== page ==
This gets to the nub of the question. Could you spell it out a bit more?

Well there are characteristic differences. The brain, the mind, has a characteristic way of operating and it’s strong in some areas and relatively weak in others. It’s very good at constructing stories and perceiving causal relationships. Creating a coherent interpretation. It is relatively weak in statistical reasoning and thinking about ensembles. And in drawing inferences from the general to the particular. There it’s not strong.

So the root of it is in our cognitive limitations?

Yes. I argue the roots of it are in the characteristics of System One [quick and automatic thinking], which typically deals with individual stories and it’s about specifics. Where it is characteristically weak is in the outside view: statistics, base rates, regression to the mean. A lot of these phenomena are basically non-causal but they are statistical.

Maybe I can ask you about the counter-arguments from some economists? One is that they say they don’t argue that humans are always rational. They simply have an economic model that assumes a broad rationality in terms of human behaviour.

I am not in it to argue with economists. I’m a psychologist and let the economists fight their own battles.

What about another view, which is that people can get together and reflect on their decisions? So big decisions can be part of an interactive process.

Empirically, the most important decisions are rare. And we don’t have an opportunity to learn. And we are not good at learning unless the consequences are immediate. In the real world we are very good at learning to drive. It’s a narrow system with very clear rules. We don’t have the opportunity to learn when it comes to important decisions. The outcomes are too far away and there are too few of them. So there is no mechanism for learning.

What about corporations, where the board usually discusses key decisions? Are they prone to the same sort of errors?

In some respects they are better and in some respects they are worse. If you have a group of individuals who all make the same error they are likely to become more confident in their error. They tend to be more extreme than individuals. One of the things I find surprising is how little time they spend on effective group processes. For example, how much attention they pay to meetings. But you have the feeling there is an art and science of how to conduct meetings and people should give more thought to it. By and large, this is not a general norm in the business world.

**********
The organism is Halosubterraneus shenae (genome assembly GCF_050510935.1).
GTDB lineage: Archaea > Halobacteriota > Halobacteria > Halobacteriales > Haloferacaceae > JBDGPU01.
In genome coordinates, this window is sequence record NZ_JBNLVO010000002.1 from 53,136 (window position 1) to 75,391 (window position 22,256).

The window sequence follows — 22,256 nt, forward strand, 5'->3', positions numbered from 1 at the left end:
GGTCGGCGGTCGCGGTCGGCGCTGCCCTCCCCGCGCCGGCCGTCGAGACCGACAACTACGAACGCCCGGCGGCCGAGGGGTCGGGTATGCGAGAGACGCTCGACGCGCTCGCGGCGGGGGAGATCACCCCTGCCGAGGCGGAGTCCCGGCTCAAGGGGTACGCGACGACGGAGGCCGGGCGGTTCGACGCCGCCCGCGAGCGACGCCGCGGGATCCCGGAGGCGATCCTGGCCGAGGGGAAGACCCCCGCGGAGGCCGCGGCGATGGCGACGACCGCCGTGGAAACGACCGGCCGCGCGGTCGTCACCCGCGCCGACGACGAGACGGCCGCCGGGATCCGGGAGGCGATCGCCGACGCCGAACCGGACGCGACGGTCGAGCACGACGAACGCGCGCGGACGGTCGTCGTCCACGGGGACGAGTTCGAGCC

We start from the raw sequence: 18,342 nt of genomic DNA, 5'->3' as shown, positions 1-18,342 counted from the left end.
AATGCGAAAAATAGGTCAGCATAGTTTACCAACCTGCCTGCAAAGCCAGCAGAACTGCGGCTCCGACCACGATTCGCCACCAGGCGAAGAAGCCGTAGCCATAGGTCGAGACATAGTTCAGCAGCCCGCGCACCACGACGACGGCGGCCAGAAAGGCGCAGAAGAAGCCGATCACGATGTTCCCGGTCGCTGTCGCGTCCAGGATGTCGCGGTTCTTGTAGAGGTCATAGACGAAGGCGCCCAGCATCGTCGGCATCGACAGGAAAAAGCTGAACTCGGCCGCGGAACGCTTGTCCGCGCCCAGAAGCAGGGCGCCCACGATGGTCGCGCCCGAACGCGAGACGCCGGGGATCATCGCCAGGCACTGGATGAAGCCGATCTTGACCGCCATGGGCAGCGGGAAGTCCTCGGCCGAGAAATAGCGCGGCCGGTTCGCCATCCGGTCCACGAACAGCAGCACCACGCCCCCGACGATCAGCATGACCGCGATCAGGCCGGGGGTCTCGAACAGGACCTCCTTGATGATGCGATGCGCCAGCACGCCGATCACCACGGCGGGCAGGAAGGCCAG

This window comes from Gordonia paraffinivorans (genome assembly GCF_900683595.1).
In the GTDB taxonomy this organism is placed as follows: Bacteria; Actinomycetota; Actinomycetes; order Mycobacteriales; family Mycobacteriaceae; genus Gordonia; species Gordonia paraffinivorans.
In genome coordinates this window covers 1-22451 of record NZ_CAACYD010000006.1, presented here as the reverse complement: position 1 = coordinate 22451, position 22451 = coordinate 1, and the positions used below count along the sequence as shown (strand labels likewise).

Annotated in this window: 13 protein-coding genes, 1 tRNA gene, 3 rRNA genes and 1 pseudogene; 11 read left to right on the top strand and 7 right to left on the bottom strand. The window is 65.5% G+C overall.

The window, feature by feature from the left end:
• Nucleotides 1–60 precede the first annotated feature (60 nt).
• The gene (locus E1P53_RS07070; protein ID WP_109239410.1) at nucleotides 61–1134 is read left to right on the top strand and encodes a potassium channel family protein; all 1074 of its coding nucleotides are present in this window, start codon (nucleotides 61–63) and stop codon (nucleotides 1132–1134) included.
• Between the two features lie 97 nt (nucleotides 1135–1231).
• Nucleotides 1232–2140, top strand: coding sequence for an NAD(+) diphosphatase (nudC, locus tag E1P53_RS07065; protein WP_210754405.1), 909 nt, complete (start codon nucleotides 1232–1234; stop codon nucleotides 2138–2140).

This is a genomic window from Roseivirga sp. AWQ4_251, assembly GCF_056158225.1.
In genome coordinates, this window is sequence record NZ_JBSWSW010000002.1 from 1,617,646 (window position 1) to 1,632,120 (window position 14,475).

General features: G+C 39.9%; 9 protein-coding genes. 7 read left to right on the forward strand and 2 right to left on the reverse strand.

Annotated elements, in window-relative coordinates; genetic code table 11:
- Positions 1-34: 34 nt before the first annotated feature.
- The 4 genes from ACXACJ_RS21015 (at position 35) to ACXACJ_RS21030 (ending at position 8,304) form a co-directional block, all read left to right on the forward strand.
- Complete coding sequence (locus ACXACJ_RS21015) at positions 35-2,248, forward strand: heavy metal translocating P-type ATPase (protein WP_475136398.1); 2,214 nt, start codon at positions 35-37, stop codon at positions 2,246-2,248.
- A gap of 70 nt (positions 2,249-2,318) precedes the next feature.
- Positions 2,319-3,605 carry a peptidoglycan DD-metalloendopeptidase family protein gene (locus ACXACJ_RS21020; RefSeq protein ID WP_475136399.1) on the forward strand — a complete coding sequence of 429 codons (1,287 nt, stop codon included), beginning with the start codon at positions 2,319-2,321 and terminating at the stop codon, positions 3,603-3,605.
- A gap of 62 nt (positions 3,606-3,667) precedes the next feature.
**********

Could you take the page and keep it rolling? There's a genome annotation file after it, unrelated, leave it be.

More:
How do you feel about what started off as a psychological theory being taken up by economists and financial institutions?

I’ve always believed that luck is a very big factor in life so it enhances my belief in the role of chance. I’ve been very lucky.

Even if there is luck there must be something that predisposed people to being interested in your ideas.

The luck is in the topic. Everyone is interested in how people think. There are no other topics that everyone can understand and everyone is interested in. And you can communicate it very easily by examples.

I notice you are always careful to give credit to your deceased colleague Amos Tversky.

Yes. There is a book coming out in December by Michael Lewis on Amos Tversky and me [The Undoing Project: A Friendship that Changed Our Minds (WW Norton)].

The writer of Liar’s Poker, Moneyball and the Big Short?


And if there is a movie do you know who will play you?

I have no idea but I’d like it to be Brad Pitt.

This is an edited transcript of an interview conducted at the recent Amundi World Investment Forum in Paris